THE D'OYLY CARTE OPERA COMPANY

Alice Burville as Josephine in H.M.S. Pinafore

Alice Burville (1878-79, 1881)

[Born Stepney 11 Jul 1856, died Littlehampton 4 Jul 1944]

Alice Julia Burville's career as a singer was launched in 1874 when she appeared at the Theatre Royal, Drury Lane in an operetta, Ten of 'Em, by Suppe. She next performed at the Charing Cross, Criterion, and Gaiety Theatres in London before going on tour. Returning to London, she appeared in Der Fledermaus and Orphee aux Enfers at the Alhambra before touring America, with Lydia Thompson, in 1877 in such roles as Fatima in Blue Beard and Polly Hopkins in Robinson Crusoe.

She returned to London in January 1878 in an Offenbach opera at the Philhamonic. Later that year, she joined Carte's Comedy-Opera Company at the Opera Comique in the chorus and playing Lady Viola in the curtain raiser The Spectre Knight. She also understudied Emma Howson as Josephine in H.M.S. Pinafore and took over that role for a time in August 1878, again in February 1879, and once more in August or September 1879 after the rift with the Directors resulted in the renaming of the Company as Mr. D'Oyly Carte's Opera Company. In October 1879 she played Josephine yet again, this time on tour with Mr. D'Oyly Carte's "First 'Pinafore' Company."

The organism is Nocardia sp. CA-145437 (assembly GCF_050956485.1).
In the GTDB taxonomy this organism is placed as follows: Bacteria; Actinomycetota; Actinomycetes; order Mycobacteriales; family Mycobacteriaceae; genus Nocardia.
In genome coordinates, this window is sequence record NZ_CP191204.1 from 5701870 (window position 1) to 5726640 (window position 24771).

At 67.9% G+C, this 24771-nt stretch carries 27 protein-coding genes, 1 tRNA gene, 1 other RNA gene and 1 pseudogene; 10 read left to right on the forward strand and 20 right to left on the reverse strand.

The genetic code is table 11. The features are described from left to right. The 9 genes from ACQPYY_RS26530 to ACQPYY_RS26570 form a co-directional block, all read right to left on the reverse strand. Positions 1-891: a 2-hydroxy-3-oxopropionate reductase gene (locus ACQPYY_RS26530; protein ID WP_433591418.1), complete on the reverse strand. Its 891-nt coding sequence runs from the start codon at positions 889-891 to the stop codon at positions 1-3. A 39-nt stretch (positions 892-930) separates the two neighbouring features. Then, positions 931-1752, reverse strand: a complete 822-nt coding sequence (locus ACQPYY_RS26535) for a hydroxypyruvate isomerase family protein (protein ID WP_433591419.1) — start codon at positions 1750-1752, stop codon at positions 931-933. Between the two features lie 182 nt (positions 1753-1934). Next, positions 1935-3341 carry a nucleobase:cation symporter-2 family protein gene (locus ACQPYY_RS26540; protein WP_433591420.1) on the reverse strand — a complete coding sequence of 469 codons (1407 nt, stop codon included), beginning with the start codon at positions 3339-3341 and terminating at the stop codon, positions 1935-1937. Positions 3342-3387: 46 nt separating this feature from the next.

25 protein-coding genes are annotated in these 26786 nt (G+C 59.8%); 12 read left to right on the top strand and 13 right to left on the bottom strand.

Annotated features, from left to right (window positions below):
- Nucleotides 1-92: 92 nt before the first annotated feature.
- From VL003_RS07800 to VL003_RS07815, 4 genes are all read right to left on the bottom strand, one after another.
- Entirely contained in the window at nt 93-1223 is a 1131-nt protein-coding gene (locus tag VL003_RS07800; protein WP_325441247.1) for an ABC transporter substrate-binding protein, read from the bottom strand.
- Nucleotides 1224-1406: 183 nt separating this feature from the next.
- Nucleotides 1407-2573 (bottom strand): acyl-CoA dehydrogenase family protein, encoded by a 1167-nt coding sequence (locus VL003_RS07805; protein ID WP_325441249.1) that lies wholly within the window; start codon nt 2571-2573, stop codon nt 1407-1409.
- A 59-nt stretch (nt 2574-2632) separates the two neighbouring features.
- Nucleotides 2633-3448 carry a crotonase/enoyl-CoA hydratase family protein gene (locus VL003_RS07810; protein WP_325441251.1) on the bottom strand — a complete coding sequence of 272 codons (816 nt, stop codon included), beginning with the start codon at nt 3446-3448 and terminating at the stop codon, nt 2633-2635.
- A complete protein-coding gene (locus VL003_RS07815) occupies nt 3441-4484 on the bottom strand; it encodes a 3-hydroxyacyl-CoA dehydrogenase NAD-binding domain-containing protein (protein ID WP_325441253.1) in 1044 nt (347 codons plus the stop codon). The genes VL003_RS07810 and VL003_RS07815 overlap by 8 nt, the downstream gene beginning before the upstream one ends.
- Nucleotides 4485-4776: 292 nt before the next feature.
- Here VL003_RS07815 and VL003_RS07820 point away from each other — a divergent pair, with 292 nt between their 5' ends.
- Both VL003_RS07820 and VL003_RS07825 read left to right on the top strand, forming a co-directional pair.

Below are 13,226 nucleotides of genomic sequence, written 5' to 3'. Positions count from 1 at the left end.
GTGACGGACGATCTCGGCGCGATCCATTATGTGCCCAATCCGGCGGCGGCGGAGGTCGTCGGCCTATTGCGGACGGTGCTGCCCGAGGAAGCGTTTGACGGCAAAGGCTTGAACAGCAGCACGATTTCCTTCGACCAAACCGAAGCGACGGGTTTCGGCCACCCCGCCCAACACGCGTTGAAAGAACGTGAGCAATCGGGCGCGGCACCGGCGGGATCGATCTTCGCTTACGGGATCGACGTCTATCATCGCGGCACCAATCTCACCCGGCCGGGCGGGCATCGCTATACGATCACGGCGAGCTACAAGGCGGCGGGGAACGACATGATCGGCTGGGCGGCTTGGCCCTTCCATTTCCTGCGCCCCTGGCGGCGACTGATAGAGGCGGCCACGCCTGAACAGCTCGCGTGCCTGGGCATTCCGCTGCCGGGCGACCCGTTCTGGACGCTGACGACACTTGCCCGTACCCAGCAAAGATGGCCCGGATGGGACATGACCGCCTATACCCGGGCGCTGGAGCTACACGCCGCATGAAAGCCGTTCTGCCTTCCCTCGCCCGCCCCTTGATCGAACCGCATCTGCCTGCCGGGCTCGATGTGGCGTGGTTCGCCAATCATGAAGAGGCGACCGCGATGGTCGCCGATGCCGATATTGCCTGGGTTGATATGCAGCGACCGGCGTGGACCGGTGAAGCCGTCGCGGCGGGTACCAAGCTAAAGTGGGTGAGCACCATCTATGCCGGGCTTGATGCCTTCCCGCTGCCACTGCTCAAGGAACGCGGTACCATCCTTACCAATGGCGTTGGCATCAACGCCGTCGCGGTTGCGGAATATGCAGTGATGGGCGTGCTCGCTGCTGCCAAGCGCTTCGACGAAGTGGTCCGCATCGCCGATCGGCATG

Miss Burville then left the D'Oyly Carte, returning to Drury Lane as Clairette in La Fille de Madame Angot in 1880, but was back in the D'Oyly Carte fold the following year. This time she appeared in America as Arabella Lane with Carte's First American Billee Taylor Company (February to April 1881), and later (September to October 1881) as the Lady Angela with Carte's New York Patience cast at the Standard Theatre.

She returned to London where she appeared as Fiametta in Suppe's Boccaccio (Comedy, 1882). Thereafter she appeared primarily in the provinces. She was last seen in Offenbach's Geneviere de Brabant in Leicester in December 1893.

Miss Burville was in 1876 married for a brief time to Savoyard W. H. Denny.



Page modified August 30, 2002 © 2001-02 David Stone